I guess it is time for one of my war stories:
I was working in the office of the best Dentist I had ever seen.
This dentist had customers with pockets so deep they hired
trained ferrets to reach the bottom. No human had arms long
enough! One day I’m working in the lab and in walks the dentist
with this attractive 50ish blond woman who is about 6’ tall and
in superb perportion. The glowing picture of health. She also
had the devil in her eye along with about $800 in casual clothes
and about $40,000 in jewelry-wedding set, pendant, and sapphire
and diamond ring.
This picture of health hands me her college graduation photo and
says “Can you make me look like this?” I took the picture and
looked at it, knowing full well that she meant the smile line,
but I have the devil in my eye too and a very fertile
imagination. Looking up at her I replied, “Ma’m did you look at
the sign on the door when you came in? This is a dental office
not a plastic surgery!” The dentist almost swallowed his
tongue. JoAnne (the patient) erupted in laughter so all
consuming that I feared that she would loose her balance and I
immediately got her a chair. She said the minute that she
said-can you make… the same thought had occurred to her!
I just knew innately that she would take it like that. We were
the most expensive dental practice in the area and this area is
one of the top 5 or 6 ‘got bucks’ areas in the country. I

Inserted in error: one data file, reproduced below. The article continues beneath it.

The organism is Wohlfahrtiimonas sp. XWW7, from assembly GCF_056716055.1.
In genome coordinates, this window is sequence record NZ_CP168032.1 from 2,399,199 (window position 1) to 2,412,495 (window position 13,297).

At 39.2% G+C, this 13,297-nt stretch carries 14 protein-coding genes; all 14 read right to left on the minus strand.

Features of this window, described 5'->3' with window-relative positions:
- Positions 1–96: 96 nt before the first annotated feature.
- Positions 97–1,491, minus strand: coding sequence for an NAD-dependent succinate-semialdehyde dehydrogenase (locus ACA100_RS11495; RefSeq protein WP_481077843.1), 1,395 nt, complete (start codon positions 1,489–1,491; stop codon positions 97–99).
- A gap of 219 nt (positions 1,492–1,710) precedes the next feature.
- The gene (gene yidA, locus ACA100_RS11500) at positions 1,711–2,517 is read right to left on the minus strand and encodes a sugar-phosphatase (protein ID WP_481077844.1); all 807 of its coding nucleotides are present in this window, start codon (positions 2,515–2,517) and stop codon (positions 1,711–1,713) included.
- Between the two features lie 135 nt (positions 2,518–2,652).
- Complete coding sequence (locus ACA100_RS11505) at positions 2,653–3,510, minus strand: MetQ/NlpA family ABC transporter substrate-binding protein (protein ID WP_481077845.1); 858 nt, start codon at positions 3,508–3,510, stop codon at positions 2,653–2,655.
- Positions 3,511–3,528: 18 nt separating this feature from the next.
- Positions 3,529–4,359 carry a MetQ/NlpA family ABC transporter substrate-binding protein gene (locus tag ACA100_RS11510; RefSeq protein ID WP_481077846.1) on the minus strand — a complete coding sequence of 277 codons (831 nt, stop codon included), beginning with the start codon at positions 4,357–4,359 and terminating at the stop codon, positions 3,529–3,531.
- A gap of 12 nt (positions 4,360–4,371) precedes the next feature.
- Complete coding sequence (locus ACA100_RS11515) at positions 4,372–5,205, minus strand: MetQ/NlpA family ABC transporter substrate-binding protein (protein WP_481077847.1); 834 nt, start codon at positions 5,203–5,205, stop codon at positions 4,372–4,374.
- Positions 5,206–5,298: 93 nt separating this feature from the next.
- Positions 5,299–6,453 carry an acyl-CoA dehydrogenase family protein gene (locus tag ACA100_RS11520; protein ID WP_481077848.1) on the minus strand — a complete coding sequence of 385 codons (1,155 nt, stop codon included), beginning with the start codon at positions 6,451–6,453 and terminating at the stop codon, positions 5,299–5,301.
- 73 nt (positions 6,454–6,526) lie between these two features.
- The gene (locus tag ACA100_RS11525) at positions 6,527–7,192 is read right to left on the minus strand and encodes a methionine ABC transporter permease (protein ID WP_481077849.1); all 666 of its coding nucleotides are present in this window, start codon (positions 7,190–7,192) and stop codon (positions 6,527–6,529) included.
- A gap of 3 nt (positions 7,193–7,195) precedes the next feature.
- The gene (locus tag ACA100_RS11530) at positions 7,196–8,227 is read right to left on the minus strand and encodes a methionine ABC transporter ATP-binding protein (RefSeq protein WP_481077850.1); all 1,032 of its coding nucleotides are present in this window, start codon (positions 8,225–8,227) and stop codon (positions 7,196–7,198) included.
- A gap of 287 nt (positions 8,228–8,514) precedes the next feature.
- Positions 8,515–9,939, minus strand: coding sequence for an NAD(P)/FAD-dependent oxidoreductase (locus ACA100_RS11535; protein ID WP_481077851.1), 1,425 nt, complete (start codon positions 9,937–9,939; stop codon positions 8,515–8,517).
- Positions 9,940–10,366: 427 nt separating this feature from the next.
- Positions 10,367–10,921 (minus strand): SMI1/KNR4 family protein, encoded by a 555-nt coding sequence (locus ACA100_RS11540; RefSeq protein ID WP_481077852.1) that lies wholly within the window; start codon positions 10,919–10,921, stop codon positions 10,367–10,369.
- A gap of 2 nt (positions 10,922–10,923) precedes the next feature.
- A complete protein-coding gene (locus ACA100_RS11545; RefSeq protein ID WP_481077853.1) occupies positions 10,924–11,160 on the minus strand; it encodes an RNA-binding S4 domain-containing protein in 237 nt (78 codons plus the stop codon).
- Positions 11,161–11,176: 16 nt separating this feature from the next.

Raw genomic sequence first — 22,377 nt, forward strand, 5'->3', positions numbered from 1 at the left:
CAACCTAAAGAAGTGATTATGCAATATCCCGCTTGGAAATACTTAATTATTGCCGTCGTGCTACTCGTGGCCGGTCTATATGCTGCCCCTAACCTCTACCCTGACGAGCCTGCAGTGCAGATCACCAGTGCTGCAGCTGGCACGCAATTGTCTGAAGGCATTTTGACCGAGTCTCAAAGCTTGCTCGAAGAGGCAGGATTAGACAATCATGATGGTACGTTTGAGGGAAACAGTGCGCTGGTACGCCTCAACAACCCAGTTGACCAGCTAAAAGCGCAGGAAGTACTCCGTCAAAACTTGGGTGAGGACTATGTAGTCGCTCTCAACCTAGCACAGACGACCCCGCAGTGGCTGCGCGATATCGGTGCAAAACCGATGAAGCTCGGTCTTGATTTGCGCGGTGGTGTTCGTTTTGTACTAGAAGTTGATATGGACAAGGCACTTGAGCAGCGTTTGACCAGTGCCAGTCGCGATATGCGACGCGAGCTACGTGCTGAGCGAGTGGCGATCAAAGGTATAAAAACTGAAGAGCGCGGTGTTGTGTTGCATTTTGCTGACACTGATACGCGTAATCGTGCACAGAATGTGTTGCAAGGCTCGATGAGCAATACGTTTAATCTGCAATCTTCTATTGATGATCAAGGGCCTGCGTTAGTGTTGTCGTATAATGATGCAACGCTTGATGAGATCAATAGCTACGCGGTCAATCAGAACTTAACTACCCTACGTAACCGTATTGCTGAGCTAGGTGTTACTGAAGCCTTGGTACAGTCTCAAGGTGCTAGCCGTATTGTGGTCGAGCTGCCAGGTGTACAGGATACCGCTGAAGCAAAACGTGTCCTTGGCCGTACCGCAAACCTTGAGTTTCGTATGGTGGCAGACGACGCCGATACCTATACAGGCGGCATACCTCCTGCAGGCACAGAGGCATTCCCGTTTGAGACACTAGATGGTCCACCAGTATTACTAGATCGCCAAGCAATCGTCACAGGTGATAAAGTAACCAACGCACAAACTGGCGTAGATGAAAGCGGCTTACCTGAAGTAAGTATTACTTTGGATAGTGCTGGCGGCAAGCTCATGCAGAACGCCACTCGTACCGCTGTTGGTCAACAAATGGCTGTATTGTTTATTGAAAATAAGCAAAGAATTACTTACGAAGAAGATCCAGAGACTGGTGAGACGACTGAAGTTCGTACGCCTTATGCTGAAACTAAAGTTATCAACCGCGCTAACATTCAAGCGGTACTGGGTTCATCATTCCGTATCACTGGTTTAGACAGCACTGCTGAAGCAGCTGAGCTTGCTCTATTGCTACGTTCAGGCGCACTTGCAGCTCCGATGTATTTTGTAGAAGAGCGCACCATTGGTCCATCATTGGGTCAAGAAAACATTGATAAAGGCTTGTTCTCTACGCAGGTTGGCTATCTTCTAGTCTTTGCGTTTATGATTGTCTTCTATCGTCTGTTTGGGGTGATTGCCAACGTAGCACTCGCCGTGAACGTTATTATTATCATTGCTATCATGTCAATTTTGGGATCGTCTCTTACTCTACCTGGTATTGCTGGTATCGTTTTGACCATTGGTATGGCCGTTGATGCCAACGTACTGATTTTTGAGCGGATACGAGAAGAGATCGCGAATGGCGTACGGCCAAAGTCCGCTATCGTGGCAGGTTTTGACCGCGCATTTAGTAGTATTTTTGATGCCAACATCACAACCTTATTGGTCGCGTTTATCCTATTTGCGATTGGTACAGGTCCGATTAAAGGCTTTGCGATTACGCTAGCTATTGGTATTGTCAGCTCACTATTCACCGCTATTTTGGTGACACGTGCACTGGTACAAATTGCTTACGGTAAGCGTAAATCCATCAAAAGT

learned that the deep-pockets customers expect a more
personalized approach. By and large they need to be schmoozed.
Discuss your feelings about the piece and point out the things
that you notice in the customer that you think has attracted
them to your piece in the first place. If they haven’t occurred
to the customer, they will now! Handle them tenderly, and get
them to talk about themselves. If they don’t buy anything this
time, they won’t forget you and will refer friends, and most
This is how I handled the patients in the dental office. That
dentist retired due to diabetes over 10 years ago, but those
patients still request that their present dentists send their
restorative work to me. There are about 20-25 people in this
group MY patients! They know that if their dentist sends me
any impressions or models that are not perfect, I will call them
and have them take them back to the dentist for new ones.
When my skill level in jewelry gets to where I want to see it
and I will accept my own work as credible I will then begin to
market. Folks you need to create a niche and then fill it!
NRA Endowment and